Subaru’s fourth-generation Impreza hatch and sedan received the option of an efficiency-enhancing continuously-variable transmission (CVT) with paddle-shifters to simulate six stepped ratios, replacing the outmoded four-speed auto of its predecessor.
Other efficiency measures included a redesigned 2.0-litre ‘boxer’ four-cylinder petrol engine with an identical 110kW/196Nm power and torque output to the outgoing model, idle-stop technology and improved aerodynamics.
The upshot was a claimed 22 per cent fuel saving for the CVT-equipped variants, down to a combined-cycle fuel consumption figure of 6.8 litres per 100 kilometres while six-speed manual variants consumed 7.1L/100km.
Efficiency gains, which placed the small Subaru ahead many of its rivals, did not come at the expense of the brand’s trademark symmetrical all-wheel-drive layout making the improvements all the more impressive given the weight and friction penalties associated with such systems.
One of the main technology highlights is a new multi-function display, which on entry-level models provided the driver with fuel efficiency information including how many minutes of engine running time have been saved by the idle-stop system.
On up-spec L and S models, a premium unit enabled the driver to compare the fuel efficiency of each journey including how much fuel was saved by the use of idle-stop and unless the optional satellite navigation unit was installed, it also displayed the reversing camera image.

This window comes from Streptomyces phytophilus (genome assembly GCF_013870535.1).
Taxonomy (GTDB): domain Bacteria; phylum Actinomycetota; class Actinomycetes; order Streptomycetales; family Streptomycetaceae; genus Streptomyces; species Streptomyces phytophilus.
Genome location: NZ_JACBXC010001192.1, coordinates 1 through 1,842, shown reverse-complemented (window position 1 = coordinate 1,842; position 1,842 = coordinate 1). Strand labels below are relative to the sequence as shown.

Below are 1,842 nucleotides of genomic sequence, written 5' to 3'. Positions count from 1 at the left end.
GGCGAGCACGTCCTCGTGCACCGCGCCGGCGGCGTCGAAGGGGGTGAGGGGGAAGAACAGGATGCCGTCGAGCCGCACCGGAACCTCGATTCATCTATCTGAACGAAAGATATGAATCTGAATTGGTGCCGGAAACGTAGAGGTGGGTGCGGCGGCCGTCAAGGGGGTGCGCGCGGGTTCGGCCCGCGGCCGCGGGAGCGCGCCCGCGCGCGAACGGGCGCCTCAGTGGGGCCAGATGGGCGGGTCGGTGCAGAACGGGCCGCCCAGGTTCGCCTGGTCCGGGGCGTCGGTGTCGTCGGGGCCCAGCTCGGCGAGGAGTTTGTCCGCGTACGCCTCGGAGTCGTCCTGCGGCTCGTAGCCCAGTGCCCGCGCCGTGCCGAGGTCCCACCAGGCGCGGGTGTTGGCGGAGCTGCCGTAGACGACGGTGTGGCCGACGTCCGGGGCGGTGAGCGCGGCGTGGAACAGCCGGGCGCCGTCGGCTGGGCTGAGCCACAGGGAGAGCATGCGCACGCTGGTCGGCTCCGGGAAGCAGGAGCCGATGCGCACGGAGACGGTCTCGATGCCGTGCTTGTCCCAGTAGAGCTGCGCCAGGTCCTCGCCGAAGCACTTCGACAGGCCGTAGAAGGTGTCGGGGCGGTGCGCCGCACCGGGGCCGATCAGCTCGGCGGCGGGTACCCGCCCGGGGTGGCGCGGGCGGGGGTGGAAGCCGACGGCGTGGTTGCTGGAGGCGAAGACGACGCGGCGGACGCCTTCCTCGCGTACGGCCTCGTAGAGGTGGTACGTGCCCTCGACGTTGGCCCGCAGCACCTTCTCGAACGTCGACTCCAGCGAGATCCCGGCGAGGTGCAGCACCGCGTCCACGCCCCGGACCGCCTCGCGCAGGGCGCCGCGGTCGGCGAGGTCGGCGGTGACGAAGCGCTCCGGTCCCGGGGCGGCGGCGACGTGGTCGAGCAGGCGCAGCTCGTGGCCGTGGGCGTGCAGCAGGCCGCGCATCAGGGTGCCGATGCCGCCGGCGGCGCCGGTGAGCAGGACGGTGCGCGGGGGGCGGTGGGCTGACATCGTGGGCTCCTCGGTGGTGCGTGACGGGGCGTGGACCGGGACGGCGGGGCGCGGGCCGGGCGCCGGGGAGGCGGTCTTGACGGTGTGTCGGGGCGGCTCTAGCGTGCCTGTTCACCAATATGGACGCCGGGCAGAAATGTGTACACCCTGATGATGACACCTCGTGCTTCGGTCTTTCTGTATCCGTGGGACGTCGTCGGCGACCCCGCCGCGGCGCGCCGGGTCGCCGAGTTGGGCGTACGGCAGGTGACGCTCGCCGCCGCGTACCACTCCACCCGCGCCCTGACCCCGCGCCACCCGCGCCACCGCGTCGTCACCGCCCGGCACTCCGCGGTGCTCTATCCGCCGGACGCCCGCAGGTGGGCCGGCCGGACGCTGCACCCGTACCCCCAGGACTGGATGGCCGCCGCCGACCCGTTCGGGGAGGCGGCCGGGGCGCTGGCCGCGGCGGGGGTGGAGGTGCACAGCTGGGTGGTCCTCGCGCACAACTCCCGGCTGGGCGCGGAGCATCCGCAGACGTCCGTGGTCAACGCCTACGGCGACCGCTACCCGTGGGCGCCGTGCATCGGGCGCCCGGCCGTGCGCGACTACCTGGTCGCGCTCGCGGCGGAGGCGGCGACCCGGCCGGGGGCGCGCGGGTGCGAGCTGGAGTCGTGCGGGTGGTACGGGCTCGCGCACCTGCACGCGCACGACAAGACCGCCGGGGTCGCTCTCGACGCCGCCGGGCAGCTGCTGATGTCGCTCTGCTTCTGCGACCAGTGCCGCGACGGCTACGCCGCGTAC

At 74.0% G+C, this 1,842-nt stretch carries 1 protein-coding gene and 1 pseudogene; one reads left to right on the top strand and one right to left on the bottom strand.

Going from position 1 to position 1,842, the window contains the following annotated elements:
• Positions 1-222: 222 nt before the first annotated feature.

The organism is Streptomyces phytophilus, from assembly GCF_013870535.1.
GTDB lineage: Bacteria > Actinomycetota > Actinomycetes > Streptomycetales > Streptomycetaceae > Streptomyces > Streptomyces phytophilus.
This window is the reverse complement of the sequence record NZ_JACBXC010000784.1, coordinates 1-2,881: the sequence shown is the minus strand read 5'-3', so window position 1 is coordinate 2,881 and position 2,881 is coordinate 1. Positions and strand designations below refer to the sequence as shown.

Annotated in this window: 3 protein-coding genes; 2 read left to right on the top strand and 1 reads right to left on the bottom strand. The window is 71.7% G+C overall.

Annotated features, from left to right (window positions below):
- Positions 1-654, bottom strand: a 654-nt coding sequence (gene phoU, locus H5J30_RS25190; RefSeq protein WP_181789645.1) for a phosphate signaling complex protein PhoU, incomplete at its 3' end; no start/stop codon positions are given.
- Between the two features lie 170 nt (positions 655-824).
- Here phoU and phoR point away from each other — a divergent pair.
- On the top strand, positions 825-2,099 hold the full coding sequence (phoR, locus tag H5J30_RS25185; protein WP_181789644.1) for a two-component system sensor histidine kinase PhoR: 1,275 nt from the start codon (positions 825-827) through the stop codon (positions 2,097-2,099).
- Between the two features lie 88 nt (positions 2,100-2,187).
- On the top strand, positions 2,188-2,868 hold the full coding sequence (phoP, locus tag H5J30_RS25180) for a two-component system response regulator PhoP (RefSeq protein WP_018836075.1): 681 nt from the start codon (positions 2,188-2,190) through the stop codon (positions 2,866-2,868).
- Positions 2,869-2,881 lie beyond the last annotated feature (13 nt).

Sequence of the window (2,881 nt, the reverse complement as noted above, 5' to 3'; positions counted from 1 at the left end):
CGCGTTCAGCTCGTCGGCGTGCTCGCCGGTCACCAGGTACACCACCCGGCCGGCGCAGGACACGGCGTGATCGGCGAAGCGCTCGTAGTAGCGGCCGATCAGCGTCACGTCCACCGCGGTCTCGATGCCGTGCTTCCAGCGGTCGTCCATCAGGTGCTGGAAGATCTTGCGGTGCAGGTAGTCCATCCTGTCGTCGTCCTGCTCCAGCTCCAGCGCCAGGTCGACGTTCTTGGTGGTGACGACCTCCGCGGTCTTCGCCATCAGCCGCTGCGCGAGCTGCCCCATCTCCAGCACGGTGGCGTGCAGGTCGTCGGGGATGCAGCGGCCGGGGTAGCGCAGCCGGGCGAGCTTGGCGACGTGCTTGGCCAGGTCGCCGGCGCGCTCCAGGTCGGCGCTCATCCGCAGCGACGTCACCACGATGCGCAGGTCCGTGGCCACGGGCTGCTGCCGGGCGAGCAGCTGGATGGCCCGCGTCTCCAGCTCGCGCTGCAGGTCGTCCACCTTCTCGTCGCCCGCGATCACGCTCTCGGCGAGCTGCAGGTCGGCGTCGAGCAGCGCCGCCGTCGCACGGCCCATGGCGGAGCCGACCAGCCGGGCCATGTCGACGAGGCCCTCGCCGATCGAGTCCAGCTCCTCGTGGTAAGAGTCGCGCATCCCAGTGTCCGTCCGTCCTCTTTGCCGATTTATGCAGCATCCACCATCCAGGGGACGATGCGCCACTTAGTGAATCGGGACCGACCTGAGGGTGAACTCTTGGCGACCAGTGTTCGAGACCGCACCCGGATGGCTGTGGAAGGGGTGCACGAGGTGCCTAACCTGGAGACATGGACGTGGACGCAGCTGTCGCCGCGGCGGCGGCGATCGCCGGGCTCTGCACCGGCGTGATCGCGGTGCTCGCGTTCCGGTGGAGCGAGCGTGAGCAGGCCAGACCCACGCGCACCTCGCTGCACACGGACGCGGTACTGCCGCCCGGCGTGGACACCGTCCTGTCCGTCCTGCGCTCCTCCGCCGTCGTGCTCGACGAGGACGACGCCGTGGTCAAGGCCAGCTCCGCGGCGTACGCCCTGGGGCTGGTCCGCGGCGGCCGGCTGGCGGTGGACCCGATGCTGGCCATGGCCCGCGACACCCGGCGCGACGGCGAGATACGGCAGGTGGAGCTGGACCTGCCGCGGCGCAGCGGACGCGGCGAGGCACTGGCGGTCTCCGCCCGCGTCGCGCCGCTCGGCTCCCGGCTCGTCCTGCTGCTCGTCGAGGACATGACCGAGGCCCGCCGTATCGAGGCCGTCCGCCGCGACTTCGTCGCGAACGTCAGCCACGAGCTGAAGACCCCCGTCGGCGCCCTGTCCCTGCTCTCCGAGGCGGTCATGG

Having received a five-star ANCAP rating, standard safety equipment included seven airbags, front seatbelt pre-tensioners and load-limiters, anti-lock brakes with electronic brake force distribution and brake assist, electronic stability control, all-wheel drive and a hill holder (manual variants only).
All variants came with climate control, cruise control, six-speaker CD sound system with iPod, Bluetooth and USB connectivity, a height-adjustable driver’s seat, height and reach steering wheel adjustment and two interior 12-volt power outlets.
The base model came with 16-inch steel wheels while the mid-range L variant got 16-inch alloys plus dual-zone climate control, leather-trimmed steering wheel and gear shifter, a reversing camera, front centre armrest, front fog lights and rear privacy glass.
The top-spec S added 17-inch alloys, upgraded upholstery and sporty aluminium pedals plus external embellishments including door mirror-mounted indicators, chrome brightwork and side skirts.
Luggage capacity remained on the small size compared with rivals at 340 litres for the hatch and 460 litres for the sedan.